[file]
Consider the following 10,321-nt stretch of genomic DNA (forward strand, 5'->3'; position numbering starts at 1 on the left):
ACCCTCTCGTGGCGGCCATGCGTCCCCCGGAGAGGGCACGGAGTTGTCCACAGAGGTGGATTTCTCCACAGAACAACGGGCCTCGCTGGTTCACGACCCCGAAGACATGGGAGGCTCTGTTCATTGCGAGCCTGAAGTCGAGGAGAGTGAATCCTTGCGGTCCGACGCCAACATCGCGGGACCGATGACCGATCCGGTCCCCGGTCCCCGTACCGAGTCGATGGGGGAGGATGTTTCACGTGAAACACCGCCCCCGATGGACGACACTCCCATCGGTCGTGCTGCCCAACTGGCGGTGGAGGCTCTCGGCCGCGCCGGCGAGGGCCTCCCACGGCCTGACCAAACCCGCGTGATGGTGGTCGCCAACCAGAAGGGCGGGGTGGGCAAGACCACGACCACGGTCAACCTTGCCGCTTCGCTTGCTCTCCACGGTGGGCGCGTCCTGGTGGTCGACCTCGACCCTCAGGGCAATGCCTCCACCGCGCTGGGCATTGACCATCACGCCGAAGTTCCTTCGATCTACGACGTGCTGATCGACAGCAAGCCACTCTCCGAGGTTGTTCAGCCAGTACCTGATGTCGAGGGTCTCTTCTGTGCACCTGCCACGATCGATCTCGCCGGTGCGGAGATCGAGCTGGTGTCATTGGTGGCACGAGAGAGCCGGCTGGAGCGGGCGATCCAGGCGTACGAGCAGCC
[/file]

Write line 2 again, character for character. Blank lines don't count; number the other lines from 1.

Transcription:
ACCCTCTCGTGGCGGCCATGCGTCCCCCGGAGAGGGCACGGAGTTGTCCACAGAGGTGGATTTCTCCACAGAACAACGGGCCTCGCTGGTTCACGACCCCGAAGACATGGGAGGCTCTGTTCATTGCGAGCCTGAAGTCGAGGAGAGTGAATCCTTGCGGTCCGACGCCAACATCGCGGGACCGATGACCGATCCGGTCCCCGGTCCCCGTACCGAGTCGATGGGGGAGGATGTTTCACGTGAAACACCGCCCCCGATGGACGACACTCCCATCGGTCGTGCTGCCCAACTGGCGGTGGAGGCTCTCGGCCGCGCCGGCGAGGGCCTCCCACGGCCTGACCAAACCCGCGTGATGGTGGTCGCCAACCAGAAGGGCGGGGTGGGCAAGACCACGACCACGGTCAACCTTGCCGCTTCGCTTGCTCTCCACGGTGGGCGCGTCCTGGTGGTCGACCTCGACCCTCAGGGCAATGCCTCCACCGCGCTGGGCATTGACCATCACGCCGAAGTTCCTTCGATCTACGACGTGCTGATCGACAGCAAGCCACTCTCCGAGGTTGTTCAGCCAGTACCTGATGTCGAGGGTCTCTTCTGTGCACCTGCCACGATCGATCTCGCCGGTGCGGAGATCGAGCTGGTGTCATTGGTGGCACGAGAGAGCCGGCTGGAGCGGGCGATCCAGGCGTACGAGCAGCC